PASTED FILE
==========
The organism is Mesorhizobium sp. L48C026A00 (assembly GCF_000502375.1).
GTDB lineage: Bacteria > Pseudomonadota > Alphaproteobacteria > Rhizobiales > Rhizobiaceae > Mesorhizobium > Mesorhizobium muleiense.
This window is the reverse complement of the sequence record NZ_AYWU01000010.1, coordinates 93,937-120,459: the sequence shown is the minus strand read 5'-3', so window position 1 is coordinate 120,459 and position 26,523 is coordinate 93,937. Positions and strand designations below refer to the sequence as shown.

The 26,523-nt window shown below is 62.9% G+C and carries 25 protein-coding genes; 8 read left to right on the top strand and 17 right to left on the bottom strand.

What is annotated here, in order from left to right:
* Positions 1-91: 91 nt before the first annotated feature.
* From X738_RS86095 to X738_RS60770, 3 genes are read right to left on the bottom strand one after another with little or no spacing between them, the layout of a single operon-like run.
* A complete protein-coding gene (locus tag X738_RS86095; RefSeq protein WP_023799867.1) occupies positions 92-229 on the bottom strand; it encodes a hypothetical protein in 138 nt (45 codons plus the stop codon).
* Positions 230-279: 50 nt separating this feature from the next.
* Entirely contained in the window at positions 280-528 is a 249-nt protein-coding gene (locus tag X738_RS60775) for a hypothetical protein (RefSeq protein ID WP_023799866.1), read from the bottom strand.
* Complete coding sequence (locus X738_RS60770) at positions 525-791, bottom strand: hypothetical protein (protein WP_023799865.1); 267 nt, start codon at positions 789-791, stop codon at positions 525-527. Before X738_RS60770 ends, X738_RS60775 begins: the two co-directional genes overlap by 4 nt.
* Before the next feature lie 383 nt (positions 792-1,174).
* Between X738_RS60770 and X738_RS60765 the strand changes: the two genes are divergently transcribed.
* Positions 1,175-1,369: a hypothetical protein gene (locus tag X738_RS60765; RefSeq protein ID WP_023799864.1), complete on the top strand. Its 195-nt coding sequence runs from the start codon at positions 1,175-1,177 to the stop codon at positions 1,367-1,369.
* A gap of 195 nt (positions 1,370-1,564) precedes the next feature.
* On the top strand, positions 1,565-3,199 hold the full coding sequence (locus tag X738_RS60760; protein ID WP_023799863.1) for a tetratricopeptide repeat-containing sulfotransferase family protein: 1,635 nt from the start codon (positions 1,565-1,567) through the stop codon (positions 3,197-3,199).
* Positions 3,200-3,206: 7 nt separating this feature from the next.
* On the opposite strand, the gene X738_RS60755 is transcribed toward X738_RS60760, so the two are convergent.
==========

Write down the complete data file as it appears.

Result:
The organism is Mesorhizobium sp. L48C026A00 (assembly GCF_000502375.1).
GTDB lineage: Bacteria > Pseudomonadota > Alphaproteobacteria > Rhizobiales > Rhizobiaceae > Mesorhizobium > Mesorhizobium muleiense.
This window is the reverse complement of the sequence record NZ_AYWU01000010.1, coordinates 93,937-120,459: the sequence shown is the minus strand read 5'-3', so window position 1 is coordinate 120,459 and position 26,523 is coordinate 93,937. Positions and strand designations below refer to the sequence as shown.

The 26,523-nt window shown below is 62.9% G+C and carries 25 protein-coding genes; 8 read left to right on the top strand and 17 right to left on the bottom strand.

What is annotated here, in order from left to right:
* Positions 1-91: 91 nt before the first annotated feature.
* From X738_RS86095 to X738_RS60770, 3 genes are read right to left on the bottom strand one after another with little or no spacing between them, the layout of a single operon-like run.
* A complete protein-coding gene (locus tag X738_RS86095; RefSeq protein WP_023799867.1) occupies positions 92-229 on the bottom strand; it encodes a hypothetical protein in 138 nt (45 codons plus the stop codon).
* Positions 230-279: 50 nt separating this feature from the next.
* Entirely contained in the window at positions 280-528 is a 249-nt protein-coding gene (locus tag X738_RS60775) for a hypothetical protein (RefSeq protein ID WP_023799866.1), read from the bottom strand.
* Complete coding sequence (locus X738_RS60770) at positions 525-791, bottom strand: hypothetical protein (protein WP_023799865.1); 267 nt, start codon at positions 789-791, stop codon at positions 525-527. Before X738_RS60770 ends, X738_RS60775 begins: the two co-directional genes overlap by 4 nt.
* Before the next feature lie 383 nt (positions 792-1,174).
* Between X738_RS60770 and X738_RS60765 the strand changes: the two genes are divergently transcribed.
* Positions 1,175-1,369: a hypothetical protein gene (locus tag X738_RS60765; RefSeq protein ID WP_023799864.1), complete on the top strand. Its 195-nt coding sequence runs from the start codon at positions 1,175-1,177 to the stop codon at positions 1,367-1,369.
* A gap of 195 nt (positions 1,370-1,564) precedes the next feature.
* On the top strand, positions 1,565-3,199 hold the full coding sequence (locus tag X738_RS60760; protein ID WP_023799863.1) for a tetratricopeptide repeat-containing sulfotransferase family protein: 1,635 nt from the start codon (positions 1,565-1,567) through the stop codon (positions 3,197-3,199).
* Positions 3,200-3,206: 7 nt separating this feature from the next.
* On the opposite strand, the gene X738_RS60755 is transcribed toward X738_RS60760, so the two are convergent.